Charles Ardai, editor of Hardcase Crime brings to life the lost James M Cain novel 'The Cocktail Waitress' - through a fascinating insight into the novels discovery to eventual publication as written at the end of the hardcover edition, Ardai provides context and a sense of establishment to the novel. I love it when books contain these 'extras'. Ardai's Afterword also contains multiple versions of a single passage, as Cain himself fussed over the correct wording, naming, and direction of the novel. There is also a little something about Hardcase Crime and a glimpse into the creative process used for selecting books for publication. I urge readers to give this Afterword due time, it'll enhance the experience of reading 'The Cocktail Waitress'.
I can safely say that this book will feature of my 2012 'best reads' list. Keep an eye out for that list on Jan 1 2013. Now for the review:
'The Cocktail Waitress' reaffirms James M Cain as a true master of noir. An intelligent and emotionally satisfying portrayal of a middle class beauty living below the poverty line who only wants the best for her son. A victim of domestic abuse and punished for her curvaceous body and move star looks, Joan Medford faces adversity in every mirror. Public perception immediately ridicules and downgrades her intellect and ambition, yet through a strong reserve and perhaps a muddled sense of justice, she strives to improve her family's quality of life.
A widow with little by way of job prospects, Joan lands a job as a cocktail waitress at the Garden Bar. Using her assets to advantage she quickly collects admirers, one a handsome young man with an eye for future wealth, the other, an old man suffering from angina whose wealth is a temptation beyond Joan's will. Both suitors are not without drama and before long Joan's world is once again turned upside down - murder, cash, and her very home all thrown at her or threatened to be taken away.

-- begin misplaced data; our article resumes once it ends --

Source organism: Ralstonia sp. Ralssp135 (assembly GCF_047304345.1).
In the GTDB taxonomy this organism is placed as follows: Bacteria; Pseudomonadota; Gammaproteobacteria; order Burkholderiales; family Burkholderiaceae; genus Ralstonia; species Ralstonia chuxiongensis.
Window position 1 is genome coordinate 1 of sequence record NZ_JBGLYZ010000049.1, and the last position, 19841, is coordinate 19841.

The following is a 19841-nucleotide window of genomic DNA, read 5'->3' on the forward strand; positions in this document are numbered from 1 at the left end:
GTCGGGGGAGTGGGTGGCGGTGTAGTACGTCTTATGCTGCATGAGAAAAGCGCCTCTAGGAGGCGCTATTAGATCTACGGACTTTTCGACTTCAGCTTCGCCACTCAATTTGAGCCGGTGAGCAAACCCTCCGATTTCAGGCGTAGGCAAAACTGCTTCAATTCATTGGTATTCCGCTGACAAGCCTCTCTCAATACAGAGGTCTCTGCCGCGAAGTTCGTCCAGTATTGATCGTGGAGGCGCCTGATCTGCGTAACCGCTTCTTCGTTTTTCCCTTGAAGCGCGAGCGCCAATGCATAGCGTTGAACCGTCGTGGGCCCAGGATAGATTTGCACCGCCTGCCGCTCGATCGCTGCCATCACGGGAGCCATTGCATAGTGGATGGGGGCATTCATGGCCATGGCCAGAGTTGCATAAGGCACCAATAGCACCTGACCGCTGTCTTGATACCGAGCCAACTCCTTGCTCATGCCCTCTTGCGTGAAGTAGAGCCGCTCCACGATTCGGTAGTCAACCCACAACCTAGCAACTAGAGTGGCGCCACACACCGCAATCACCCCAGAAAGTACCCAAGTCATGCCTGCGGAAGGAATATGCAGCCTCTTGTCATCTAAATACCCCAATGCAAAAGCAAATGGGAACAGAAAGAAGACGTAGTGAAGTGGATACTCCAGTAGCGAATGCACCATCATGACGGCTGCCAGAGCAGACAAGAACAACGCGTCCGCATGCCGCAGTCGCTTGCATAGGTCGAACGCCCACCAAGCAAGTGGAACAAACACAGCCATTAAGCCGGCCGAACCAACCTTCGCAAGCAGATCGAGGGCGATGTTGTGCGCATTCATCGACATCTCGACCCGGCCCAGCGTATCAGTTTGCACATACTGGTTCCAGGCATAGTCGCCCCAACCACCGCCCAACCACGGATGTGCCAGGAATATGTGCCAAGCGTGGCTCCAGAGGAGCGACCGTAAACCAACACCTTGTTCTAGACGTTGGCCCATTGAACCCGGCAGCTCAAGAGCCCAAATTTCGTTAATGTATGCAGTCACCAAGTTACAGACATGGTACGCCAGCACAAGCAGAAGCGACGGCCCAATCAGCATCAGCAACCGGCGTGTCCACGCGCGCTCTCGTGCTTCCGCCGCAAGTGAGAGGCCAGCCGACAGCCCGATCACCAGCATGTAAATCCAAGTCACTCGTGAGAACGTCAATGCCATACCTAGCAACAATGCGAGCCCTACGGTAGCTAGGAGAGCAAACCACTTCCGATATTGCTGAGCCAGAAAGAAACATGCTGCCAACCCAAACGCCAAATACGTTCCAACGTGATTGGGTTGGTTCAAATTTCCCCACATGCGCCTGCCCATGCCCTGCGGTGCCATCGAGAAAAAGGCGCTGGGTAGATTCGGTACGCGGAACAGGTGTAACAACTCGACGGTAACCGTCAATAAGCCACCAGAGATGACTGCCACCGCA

'The Cocktail Waitress' is a fast paced read lead by a linear plot that's as crafty as it is enjoyable. The first person perspective storytelling clouds Joan's intentions and honesty, keeping the reader guessing the whole way through. Viewed through eyes hidden behind a veil to eyes wide open with opportunity and sass, Joan's complexity is a joy to read. The victimised persona wavers just enough to show a sinister side threatening to bubble to the surface. The subtle and obstructed truth haunts each page turn and amounts to a captivating telling of a femme fatale whose unseen actions dominate the readers perception.
A little something extra:
Acclaimed author of noir Megan Abbott gives 'The Cocktail Waitress' a once over here: http://www.publishersweekly.com/978-1-78116-032-9
Hardcase Crime have the first chapter available to read here: http://hardcasecrime.com/books_bios.cgi?entry=bk109&type=excerpt